Causing the Ball to Move – AT&T at Pebble Beach

More tour happenings that we can learn from. Maverick McNeally was doing well and facing a delicate pitch out of the rough with his ball lying precariously on top of the long grass. While he initially put his club down well behind the ball, when he went to play the stroke the ball toppled off its spot. Have a look at the incident on the tour’s twitter feed here:

The conversation is interesting as the referee tries to get to the facts of what happened. If the cameras hadn’t been rolling it is probably that only the player (and maybe their caddy) who would know what had actually happened – even playing partners are likely to be too far away to see. In this example the ball is not on the putting green where several exceptions apply (enough for a different entry so I won’t go in to detail here). The important thing though is trying to determine what caused the ball to move to a “known or virtually certain” standard. There are 4 possible causes covered in Rule 9.2 and these are as follows:

  1. Natural forces, such as wind or water (see Rule 9.3),
    • Play the ball as it now lies
    • No penalty
  2. The player, including the player’s caddie (see Rule 9.4),
    • Replace the ball in its original lie
    • 1 stroke penalty
  3. The opponent in match play, including the opponent’s caddie (see Rule 9.5), or
    • Replace the ball in its original lie
    • 1 stroke penalty for the opponent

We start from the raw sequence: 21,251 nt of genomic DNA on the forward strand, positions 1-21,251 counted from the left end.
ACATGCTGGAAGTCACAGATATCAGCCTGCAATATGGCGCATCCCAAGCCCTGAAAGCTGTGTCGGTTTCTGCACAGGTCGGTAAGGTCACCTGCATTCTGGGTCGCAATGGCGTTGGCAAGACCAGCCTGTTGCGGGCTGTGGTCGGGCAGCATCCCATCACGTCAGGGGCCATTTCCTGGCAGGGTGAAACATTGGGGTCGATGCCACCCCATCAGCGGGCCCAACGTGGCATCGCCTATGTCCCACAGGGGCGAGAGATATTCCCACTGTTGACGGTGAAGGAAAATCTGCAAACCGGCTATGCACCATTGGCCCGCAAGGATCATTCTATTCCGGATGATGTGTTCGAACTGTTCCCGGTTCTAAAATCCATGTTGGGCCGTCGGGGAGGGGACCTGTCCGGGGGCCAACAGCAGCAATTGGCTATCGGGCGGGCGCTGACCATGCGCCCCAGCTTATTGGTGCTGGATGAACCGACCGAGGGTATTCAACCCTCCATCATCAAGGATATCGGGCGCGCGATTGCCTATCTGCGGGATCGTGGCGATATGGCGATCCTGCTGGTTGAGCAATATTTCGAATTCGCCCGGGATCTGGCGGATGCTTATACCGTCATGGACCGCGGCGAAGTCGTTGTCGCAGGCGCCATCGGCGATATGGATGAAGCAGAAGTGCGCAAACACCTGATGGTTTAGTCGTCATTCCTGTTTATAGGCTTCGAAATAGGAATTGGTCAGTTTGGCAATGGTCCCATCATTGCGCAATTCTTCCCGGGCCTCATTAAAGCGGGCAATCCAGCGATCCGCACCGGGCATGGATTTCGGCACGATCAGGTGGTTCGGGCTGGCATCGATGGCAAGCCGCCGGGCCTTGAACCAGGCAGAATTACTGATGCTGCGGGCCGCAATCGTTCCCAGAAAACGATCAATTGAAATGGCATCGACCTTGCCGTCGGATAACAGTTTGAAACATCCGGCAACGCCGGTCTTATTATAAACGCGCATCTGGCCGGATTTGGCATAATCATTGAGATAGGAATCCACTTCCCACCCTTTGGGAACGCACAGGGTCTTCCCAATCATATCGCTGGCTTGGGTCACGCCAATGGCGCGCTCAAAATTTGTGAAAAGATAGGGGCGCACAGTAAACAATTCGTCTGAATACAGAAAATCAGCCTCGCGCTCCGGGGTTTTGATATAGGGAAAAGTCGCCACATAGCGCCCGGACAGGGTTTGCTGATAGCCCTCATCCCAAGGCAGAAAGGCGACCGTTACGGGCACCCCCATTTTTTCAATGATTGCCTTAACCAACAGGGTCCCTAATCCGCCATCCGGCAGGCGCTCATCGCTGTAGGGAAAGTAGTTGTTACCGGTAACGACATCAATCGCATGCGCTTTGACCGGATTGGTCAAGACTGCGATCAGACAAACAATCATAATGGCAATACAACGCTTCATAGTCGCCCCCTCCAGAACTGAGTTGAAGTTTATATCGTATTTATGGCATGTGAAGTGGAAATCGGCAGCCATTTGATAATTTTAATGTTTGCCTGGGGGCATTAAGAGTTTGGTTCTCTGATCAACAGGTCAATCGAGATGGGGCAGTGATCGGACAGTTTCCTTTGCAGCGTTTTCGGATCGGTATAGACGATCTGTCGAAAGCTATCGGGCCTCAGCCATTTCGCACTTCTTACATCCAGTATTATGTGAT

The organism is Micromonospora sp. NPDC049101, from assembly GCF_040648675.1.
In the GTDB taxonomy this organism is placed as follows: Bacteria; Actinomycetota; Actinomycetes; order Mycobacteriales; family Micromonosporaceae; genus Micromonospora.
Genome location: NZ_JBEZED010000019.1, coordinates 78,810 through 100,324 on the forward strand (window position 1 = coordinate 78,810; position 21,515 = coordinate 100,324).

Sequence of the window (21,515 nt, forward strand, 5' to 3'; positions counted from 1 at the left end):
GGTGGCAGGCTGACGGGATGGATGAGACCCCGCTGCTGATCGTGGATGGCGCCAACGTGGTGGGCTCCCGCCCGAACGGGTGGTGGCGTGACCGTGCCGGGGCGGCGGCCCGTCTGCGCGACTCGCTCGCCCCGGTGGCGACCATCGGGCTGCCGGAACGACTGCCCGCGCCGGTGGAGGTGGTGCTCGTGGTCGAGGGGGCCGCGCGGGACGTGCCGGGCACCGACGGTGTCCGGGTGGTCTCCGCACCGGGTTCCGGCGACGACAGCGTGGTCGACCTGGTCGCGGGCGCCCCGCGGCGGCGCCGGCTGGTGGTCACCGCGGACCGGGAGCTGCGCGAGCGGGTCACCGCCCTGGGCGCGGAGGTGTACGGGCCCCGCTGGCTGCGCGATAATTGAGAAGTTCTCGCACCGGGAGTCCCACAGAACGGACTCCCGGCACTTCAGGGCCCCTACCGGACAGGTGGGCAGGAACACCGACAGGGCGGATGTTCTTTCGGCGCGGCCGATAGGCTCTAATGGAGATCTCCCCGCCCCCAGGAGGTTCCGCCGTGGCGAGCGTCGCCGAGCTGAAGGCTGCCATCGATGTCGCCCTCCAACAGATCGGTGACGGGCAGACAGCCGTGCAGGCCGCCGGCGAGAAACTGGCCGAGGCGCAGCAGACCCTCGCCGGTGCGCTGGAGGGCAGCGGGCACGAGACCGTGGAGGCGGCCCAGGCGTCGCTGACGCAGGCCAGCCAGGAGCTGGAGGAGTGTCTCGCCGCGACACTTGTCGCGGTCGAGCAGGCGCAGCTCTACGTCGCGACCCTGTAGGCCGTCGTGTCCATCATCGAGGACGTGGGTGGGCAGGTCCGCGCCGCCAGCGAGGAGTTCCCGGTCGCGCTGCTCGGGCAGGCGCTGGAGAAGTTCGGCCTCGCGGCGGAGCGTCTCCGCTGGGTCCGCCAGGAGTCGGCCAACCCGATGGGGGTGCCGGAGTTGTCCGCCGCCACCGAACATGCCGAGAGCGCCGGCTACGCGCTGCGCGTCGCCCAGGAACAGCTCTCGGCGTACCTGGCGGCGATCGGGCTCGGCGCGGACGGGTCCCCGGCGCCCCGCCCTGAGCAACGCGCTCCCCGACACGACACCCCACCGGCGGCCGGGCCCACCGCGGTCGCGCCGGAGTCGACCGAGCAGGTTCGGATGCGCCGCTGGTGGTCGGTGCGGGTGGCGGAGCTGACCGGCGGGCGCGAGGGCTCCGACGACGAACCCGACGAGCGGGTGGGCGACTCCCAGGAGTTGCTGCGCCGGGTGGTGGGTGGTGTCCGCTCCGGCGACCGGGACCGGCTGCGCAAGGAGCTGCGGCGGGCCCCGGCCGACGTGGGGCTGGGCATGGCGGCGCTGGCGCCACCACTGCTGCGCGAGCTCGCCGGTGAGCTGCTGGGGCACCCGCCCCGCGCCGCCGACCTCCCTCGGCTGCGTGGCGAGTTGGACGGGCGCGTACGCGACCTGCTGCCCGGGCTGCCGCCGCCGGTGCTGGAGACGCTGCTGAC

4. An outside influence, including any other player in stroke play (see Rule 9.6).
    • Replace the ball in its original lie

If you fail to replace the ball on its original spot and in its original lie when required to do so, you will have played from a wrong place and incur the General Penalty (2 strokes or loss of hole) instead of the 1 stroke penalty. Likewise if you replace the ball when it is deemed to have been moved by natural forces then you would incur the 1 stroke penalty for causing the ball to move which would become the general penalty if you then played it from that wrong place!

There are circumstances where you can cause your ball to move and not incur a penalty – these exceptions are:

  1. When you are allowed (or required) to lift or move the ball for any reason under the Rules
  2. If you accidentally cause the ball to move during a search.
  3. If you accidentally cause the ball to move on the putting green
  4. If you accidentally cause the ball to move while applying a rule (e.g. in the act of marking the position of the ball)

These exceptions also apply to an opponent in matchplay who causes your ball to move, and in addition they get no penalty when:

  1. They are allowed to lift your ball (e.g. to concede the next stroke or if you ask them to lift it)
  2. They marking and lift your ball on the putting green by mistake

Back to the video – while Maverick felt that he had been careful enough not to cause the ball to move, the video clearly shows that the ball moved as soon as he placed his club behind the ball to take a stroke. It is virtually certain that this action triggered the movement of the ball and so he was assessed a 1 stroke penalty and had to move the ball back to its original spot before playing his next stroke.

A reminder that there are more exceptions when your ball is on the putting green so only apply what you have read here in the other areas of the course.

And below an example from the final round – really difficult to tell when the ball moved by looking at the video. However Russell’s immediate reaction is that he “put his club behind the ball and the ball moved”. The ball then moving again some seconds later seems to have confused the referee into thinking there was a time gap between the action of the player and the movement of the ball. Daniel Berger’s query is most likely rooted in a desire for consistency rather than a wish for another competitor to incur a penalty.

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